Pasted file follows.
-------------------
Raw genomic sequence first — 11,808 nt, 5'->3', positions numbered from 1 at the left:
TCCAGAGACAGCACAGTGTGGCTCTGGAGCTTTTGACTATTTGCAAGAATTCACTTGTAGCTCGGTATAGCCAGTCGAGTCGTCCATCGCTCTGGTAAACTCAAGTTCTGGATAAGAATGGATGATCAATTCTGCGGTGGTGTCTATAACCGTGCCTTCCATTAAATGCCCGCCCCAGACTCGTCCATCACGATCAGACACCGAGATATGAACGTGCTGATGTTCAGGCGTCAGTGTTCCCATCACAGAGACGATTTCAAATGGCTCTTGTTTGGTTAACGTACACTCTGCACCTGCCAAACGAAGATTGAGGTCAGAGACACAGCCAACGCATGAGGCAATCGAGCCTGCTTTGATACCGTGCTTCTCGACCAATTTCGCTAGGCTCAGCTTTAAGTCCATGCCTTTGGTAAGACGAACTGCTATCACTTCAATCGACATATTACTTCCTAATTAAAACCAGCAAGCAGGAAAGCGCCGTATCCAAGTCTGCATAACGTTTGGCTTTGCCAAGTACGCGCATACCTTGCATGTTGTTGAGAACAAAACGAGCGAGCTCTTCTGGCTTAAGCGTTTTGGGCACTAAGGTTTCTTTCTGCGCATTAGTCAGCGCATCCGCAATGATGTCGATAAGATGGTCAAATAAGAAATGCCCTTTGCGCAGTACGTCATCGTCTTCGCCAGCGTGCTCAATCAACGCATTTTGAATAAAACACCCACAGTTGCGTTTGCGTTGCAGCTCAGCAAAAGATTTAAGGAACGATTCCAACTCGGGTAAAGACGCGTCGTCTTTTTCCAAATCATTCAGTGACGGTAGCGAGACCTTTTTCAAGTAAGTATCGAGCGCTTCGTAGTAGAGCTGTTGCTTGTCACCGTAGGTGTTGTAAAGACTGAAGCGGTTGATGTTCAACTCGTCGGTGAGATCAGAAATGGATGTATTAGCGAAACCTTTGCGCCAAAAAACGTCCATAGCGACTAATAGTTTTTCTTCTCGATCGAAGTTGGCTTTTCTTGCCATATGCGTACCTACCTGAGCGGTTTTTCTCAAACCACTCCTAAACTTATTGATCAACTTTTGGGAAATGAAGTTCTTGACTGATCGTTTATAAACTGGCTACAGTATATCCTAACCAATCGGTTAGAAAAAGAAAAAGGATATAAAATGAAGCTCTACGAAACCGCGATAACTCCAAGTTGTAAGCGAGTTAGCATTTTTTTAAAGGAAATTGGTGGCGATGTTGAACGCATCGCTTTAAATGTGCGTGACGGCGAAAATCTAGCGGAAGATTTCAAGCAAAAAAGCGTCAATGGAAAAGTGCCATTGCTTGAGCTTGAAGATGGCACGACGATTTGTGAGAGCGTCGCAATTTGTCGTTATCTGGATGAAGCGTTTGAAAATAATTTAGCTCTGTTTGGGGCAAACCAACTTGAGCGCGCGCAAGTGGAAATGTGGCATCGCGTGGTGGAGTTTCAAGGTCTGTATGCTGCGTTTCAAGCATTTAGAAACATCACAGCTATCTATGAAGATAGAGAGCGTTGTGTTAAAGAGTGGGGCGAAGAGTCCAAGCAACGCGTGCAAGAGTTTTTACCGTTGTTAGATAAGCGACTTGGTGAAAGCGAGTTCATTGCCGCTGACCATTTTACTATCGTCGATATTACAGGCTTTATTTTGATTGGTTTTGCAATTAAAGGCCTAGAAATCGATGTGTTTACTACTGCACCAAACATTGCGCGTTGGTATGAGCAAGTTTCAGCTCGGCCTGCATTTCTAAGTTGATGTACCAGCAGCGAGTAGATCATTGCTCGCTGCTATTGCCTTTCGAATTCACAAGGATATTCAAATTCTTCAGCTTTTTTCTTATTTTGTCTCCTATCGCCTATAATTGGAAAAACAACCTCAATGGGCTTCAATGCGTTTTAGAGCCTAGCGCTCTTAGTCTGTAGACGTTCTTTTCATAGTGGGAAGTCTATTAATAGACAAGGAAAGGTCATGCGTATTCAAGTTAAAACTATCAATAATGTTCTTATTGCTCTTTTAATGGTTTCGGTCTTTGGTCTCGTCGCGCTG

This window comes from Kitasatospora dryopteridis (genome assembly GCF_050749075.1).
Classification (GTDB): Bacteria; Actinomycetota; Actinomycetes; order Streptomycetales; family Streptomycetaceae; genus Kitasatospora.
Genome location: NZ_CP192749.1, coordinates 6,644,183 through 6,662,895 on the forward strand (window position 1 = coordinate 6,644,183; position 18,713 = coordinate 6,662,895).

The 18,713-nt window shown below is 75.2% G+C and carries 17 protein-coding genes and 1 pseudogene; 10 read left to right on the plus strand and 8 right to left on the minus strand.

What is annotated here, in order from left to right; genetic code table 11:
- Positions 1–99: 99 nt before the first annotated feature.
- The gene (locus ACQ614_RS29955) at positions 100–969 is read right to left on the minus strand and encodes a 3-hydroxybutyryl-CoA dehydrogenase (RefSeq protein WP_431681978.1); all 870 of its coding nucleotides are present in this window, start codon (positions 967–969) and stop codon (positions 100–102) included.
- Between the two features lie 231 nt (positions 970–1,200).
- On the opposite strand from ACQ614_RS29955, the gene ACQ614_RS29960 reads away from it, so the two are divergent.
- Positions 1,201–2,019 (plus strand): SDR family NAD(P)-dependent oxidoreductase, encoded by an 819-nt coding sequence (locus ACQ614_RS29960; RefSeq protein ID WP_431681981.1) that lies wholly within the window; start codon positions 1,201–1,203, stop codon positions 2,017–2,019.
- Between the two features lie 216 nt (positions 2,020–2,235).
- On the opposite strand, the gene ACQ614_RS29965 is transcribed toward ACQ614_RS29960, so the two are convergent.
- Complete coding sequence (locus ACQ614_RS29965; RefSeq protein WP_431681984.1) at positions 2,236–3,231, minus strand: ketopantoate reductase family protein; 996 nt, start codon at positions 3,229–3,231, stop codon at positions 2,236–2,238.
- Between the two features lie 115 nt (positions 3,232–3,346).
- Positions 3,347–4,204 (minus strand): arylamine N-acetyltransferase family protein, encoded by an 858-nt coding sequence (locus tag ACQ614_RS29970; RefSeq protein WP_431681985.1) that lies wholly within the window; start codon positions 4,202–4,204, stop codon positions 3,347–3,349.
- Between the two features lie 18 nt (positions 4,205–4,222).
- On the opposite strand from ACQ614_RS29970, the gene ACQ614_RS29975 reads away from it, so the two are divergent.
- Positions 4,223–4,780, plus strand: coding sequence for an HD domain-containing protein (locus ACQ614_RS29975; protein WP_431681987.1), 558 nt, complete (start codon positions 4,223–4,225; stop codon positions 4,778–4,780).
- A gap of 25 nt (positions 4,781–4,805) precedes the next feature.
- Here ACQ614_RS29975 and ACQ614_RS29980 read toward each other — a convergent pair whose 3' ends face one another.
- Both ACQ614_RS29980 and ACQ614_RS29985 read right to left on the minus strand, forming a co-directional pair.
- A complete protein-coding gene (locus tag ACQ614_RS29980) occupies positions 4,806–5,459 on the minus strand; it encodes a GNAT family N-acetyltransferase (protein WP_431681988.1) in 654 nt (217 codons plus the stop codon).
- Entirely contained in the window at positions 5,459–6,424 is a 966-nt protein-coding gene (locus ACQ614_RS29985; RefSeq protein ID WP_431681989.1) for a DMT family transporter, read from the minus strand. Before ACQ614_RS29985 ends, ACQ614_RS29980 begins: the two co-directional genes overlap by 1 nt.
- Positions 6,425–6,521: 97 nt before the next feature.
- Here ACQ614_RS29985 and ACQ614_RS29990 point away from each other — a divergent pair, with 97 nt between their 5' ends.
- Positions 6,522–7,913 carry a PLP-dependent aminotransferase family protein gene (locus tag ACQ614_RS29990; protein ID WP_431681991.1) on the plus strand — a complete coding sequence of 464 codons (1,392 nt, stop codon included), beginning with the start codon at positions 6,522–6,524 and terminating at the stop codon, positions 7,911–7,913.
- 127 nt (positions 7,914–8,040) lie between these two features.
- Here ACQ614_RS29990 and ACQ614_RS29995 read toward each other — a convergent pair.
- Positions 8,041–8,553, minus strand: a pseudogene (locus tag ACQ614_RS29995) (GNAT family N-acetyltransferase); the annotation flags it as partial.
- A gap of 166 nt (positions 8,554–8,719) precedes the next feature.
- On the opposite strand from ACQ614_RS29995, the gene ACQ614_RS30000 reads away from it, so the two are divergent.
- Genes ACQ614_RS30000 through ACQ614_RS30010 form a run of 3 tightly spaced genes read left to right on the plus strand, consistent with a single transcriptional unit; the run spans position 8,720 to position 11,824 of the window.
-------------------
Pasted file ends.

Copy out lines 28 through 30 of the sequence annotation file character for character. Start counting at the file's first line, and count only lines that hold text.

- Positions 6,522–7,913 carry a PLP-dependent aminotransferase family protein gene (locus tag ACQ614_RS29990; protein ID WP_431681991.1) on the plus strand — a complete coding sequence of 464 codons (1,392 nt, stop codon included), beginning with the start codon at positions 6,522–6,524 and terminating at the stop codon, positions 7,911–7,913.
- 127 nt (positions 7,914–8,040) lie between these two features.
- Here ACQ614_RS29990 and ACQ614_RS29995 read toward each other — a convergent pair.